11 Southern Beaches and Islands That'll Have You Dreaming of a Tropical Getaway
Some might argue that it is cruel to daydream about vacations yet unbooked. They might say it should be considered self-sabotage to let the mind wander to days spent with your toes digging in the sand, hand holding a hot-pink frozen daiquiri, and eyes pointed directly at crashing aqua-blue waves. But we say that's just the tincture needed on any vacationless day, especially when fantasizing about these 11 Southern beaches and islands that basically look like tropical destinations in themselves and are definitely worth any wait.
Having something to look forward to is almost as good as the real thing. So go ahead and daydream about colorful beach chairs, crispy fried shrimp, and long bike rides. Heck, even let the mind wander to sunglass tans and cheesy beach reads. While we all have our beloved, basically-a-local spots, there isn't any harm in looking, right? Start with these reader-favorite beaches and islands in the South and start looking forward to your next trip, whenever it may land.
Anna Maria Island, Florida
This slice of Gulf Coast heaven might as well be a Caribbean escape with Old Florida charm. Clear green-blue waters will wash away any past worries or stress, if at least for the weekend. One of our writers said it best: "This coastal gem maintains a chill vibe, with plenty of telltale signs. Speed limits top out at 35 mph, flip-flops grace bare feet, and there's a taboo on high-rise buildings and commercialization. Perhaps one of the greatest draws for weary road trippers? The entire island is accessible by the free trolley that runs daily."
If the Keys are off the beaten path already, consider this uncharted territory. Also known as the Village of Islands, this tropical town consists of six tiny islands of the Florida Keys. Besides the coral reef-filled waters and hammock-studded beaches, you'll find salty-dog charm around every corner. Near the Trading Post, a long-lived pastel market that has been family owned and operated since 1966, discover shops, good eats, and a grassy plaza worth sitting a spell. Along the way, peep streets lined with white clapboard cottages with shutters in tell-tale shades of pastel. Ah, that's the stuff.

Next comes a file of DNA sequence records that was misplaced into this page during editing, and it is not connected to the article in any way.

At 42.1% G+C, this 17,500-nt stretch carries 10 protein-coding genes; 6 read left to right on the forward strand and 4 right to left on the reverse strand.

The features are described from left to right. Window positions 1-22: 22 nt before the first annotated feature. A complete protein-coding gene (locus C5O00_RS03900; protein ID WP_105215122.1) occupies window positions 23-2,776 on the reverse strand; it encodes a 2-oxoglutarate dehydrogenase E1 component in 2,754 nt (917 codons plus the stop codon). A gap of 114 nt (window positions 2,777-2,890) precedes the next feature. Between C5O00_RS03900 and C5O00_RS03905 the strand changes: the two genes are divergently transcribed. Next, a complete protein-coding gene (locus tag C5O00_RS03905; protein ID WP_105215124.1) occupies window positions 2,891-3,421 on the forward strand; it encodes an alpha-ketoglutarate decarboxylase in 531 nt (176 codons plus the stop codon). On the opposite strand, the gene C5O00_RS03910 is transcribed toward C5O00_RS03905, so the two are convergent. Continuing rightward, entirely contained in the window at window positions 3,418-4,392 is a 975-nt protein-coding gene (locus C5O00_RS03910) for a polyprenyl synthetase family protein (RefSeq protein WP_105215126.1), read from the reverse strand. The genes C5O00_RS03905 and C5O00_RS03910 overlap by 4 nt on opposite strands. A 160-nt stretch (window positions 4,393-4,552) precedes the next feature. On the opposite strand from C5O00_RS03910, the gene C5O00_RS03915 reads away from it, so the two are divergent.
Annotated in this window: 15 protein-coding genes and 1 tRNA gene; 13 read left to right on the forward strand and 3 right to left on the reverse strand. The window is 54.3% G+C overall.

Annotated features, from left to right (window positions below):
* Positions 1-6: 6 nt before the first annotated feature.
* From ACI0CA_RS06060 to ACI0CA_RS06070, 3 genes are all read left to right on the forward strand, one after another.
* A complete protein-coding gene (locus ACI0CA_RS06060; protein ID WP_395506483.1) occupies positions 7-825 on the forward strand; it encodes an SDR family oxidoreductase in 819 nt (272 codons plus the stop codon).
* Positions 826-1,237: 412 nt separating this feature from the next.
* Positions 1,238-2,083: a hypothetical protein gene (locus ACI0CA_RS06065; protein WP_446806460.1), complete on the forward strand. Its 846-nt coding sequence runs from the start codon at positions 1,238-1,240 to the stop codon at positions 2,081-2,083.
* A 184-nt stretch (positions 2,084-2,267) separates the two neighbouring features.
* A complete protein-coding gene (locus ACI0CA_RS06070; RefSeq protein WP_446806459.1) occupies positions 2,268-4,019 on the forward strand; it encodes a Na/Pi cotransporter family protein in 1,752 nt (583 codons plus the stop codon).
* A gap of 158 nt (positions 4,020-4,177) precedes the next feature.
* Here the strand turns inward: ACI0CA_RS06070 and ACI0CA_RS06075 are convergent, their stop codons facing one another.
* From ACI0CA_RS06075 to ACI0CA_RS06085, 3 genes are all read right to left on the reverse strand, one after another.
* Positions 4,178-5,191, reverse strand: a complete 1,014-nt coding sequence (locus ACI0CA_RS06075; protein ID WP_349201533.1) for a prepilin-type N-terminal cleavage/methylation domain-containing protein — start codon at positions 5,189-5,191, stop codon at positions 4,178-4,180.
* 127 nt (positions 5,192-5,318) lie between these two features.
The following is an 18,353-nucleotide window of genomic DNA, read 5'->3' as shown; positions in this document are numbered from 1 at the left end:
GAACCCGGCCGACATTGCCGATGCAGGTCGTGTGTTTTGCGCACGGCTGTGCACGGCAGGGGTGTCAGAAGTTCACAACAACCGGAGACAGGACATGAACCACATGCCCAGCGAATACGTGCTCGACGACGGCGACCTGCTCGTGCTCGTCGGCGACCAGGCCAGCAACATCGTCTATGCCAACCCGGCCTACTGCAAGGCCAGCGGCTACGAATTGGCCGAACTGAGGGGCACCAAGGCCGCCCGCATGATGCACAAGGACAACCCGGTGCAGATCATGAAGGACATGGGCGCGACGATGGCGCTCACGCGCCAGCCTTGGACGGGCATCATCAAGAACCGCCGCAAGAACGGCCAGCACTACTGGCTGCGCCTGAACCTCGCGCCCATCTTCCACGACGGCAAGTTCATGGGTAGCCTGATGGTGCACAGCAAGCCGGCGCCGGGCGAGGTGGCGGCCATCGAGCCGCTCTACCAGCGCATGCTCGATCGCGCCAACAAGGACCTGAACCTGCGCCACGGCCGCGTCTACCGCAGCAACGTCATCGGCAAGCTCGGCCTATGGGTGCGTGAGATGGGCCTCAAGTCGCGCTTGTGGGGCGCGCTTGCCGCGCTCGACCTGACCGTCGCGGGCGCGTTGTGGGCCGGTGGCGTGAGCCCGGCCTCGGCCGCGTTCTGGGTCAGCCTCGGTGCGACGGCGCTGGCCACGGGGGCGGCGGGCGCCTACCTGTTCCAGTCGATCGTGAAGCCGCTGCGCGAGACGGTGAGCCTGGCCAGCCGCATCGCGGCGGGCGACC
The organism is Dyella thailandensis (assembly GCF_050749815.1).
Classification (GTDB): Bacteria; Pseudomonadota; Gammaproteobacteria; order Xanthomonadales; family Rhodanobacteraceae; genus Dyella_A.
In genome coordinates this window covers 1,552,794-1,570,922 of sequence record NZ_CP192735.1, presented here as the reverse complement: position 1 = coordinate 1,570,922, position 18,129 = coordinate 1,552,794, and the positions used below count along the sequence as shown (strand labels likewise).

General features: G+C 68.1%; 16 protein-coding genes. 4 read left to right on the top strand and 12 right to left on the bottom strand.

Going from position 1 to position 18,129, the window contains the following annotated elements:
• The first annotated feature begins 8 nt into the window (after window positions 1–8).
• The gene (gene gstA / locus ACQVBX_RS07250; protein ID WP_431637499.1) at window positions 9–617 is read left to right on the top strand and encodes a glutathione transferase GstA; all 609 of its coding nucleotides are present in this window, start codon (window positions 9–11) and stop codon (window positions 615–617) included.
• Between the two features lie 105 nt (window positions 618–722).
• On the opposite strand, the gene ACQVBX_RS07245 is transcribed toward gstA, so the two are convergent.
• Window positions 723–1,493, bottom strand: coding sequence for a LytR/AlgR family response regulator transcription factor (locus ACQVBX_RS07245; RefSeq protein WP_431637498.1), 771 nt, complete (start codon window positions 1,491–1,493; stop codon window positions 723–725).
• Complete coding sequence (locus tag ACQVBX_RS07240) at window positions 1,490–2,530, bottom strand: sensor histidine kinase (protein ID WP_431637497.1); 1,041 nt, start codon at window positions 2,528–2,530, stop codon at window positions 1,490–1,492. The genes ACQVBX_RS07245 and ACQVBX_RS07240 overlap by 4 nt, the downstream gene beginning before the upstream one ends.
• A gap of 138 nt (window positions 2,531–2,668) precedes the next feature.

Cumberland Island, Georgia
If you've never heard of this barrier island off the coast of Georgia, we wouldn't be surprised. After you learn it was the former playground of Thomas Carnegie (Andrew's brother) and his wife over a century ago, you'll be downright jealous. Greyfield, the mansion they built for their daughter, is now an inn with cozy charm and complete with custom daily picnic basket lunches to take out onto the quiet shores, wild horse sightings, and crumbling historic structures—because one more thing: Greyfield Inn is the one and only establishment on the premises. Total serenity. So...have you marked your calendar to buy a future ferry ride ticket over from Fernandina Beach yet?